5 Android Settings You Should Change Right Now


Android is the most popular mobile operating system in the world but many users are still unaware of some hidden settings which should be tweaked for better performance, security and user satisfaction.

Android Settings

Page Contents

Here are 5 Android Settings You Should Change Right Now!

1. Hide Sensitive Content From Lock Screen

Since Android 5.0 Lollipop, you can interact with the notifications directly from the lock screen. While this is convenient, it also means that anybody can go through your notifications — even when your phone is locked.

Fortunately, there’s an option to hide sensitive notifications on the lock screen. First, you need to secure your Android phone with a password, pattern, or a PIN. Once you do, here’s how to hide sensitive notification content.

Open Settings > Notifications.
Tap the cog icon on the upper-right of the screen.
Tap On the lock screen.
Select Hide sensitive notification content.

2. Opt Out of Personalized Ads

There’s a shocking number of things that Google knows about you. Its huge tracking system is the reason why you see such precisely tailored ads. For instance, if you search on your desktop about noise-canceling earphones, you might quickly start seeing ads for them around the web. If you’re paranoid about your privacy, there’s an easy way to turn it off.

Open Settings.
Navigate to Google > Ads.
Enable Opt out of Ads Personalization.

3. Enable Auto-Lock and Power Button Instant Lock

By default, your Android phone’s screen turns off automatically after a set period of inactivity to save battery. But the lock screen only kicks-in a few seconds later. Mischievous people can potentially access your unlocked device if you leave it unattended during this period.
It’s recommended to lower your screen timeout.

To do so, head over to Settings > Display > Sleep. Select the lowest acceptable number of seconds after which your screen would turn off.

Once you’ve lowered the screen timeout, it’s time to force the lock screen to kick in as soon as the screen is turned off.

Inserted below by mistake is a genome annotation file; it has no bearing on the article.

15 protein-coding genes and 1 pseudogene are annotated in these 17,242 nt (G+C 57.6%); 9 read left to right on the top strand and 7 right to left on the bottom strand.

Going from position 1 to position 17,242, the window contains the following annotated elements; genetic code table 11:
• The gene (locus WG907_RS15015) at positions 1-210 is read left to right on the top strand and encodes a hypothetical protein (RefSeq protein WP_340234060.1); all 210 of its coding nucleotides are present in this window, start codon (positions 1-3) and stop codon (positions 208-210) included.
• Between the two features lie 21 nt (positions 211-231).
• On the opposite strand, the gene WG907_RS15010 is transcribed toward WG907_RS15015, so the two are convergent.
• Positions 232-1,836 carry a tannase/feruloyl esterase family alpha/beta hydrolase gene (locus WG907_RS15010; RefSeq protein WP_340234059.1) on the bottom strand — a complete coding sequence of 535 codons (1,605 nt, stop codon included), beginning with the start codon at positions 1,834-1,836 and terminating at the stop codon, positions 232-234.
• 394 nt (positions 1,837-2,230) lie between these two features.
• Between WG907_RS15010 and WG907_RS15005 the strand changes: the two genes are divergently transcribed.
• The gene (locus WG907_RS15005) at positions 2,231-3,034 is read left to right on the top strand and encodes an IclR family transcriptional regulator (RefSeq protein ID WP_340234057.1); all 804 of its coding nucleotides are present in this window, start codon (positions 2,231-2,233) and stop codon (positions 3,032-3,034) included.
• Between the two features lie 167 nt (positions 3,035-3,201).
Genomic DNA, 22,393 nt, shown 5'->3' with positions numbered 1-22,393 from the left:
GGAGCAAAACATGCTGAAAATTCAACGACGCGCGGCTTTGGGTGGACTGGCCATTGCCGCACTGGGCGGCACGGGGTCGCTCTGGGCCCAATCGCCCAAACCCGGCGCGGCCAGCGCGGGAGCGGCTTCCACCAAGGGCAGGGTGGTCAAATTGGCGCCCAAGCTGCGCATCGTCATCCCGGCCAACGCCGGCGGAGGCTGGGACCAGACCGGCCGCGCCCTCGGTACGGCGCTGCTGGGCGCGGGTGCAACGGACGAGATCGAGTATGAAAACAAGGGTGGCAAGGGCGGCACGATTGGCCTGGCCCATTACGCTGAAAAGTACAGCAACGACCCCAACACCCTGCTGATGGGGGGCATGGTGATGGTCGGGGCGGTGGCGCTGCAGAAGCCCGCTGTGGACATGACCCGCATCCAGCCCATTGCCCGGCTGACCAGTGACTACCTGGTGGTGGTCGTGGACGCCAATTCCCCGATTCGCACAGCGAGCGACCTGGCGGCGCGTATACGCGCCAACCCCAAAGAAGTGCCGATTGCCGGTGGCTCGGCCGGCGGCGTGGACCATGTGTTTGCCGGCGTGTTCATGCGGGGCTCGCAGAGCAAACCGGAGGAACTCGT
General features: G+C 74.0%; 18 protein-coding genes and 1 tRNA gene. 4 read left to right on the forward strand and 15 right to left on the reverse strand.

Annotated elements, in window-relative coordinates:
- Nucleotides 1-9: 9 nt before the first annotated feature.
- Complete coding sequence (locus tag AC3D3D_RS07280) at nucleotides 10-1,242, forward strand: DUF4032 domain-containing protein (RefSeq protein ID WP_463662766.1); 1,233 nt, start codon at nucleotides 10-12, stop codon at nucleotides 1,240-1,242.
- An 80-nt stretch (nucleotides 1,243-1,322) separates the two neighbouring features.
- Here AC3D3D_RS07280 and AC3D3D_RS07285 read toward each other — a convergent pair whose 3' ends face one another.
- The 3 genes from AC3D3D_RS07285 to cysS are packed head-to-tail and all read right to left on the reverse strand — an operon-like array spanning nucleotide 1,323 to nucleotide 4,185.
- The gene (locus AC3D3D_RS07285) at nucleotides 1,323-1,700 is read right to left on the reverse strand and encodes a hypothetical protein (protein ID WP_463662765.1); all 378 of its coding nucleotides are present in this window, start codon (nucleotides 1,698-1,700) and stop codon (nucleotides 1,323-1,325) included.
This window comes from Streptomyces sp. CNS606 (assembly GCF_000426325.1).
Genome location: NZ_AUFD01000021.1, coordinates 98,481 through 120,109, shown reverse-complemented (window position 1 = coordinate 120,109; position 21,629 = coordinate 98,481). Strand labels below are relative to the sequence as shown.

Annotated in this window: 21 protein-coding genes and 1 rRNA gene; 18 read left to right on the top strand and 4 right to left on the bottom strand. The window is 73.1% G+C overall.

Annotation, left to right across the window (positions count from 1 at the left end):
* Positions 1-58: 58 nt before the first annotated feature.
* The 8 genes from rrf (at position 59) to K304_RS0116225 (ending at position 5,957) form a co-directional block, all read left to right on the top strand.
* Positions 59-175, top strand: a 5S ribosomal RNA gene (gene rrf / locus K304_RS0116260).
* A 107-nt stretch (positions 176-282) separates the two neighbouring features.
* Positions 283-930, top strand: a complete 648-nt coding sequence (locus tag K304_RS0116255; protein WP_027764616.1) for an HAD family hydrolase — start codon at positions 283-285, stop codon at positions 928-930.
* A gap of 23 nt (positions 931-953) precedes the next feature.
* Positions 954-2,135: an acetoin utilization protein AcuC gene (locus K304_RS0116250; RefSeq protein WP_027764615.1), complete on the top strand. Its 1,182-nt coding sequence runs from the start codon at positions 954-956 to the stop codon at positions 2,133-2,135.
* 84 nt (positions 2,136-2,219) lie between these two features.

To do so, navigate to Settings > Security > Automatically lock.
Select Immediately.
On the same page, enable Power button instantly locks.

4. Enable Instant Apps

Instant Apps are a pretty innovative idea: you can check out Android apps without having to install them, thus saving time and data. It started out as an Android Oreo-exclusive feature, but Google started rolling it out to devices running Lollipop or later a couple of months ago. Instant Apps are disabled by default, but enabling them is just a flip away.

Open Settings > Google.
Enable Instant Apps.
Tap Yes, I’m in to confirm.

Google instant apps

5. Move Chrome’s Address Bar to the Bottom

Reaching the top of the screen, especially with just one hand, can be quite a pain. Chrome’s address bar is placed at the upper-half of the screen, making it harder to reach on larger-sized phones. Thankfully, there’s a quick way to move Chrome’s address bar to the bottom for easier access.

Type chrome://flags in Chrome’s address bar and hit Enter.
Find Chrome Home and enable it.
Tap Relaunch Chrome.
Tap the Recent button to open up the multitasking screen. Swipe away Chrome to force close it.
Re-open Chrome.

I hope you learnt a new trick today from this article.



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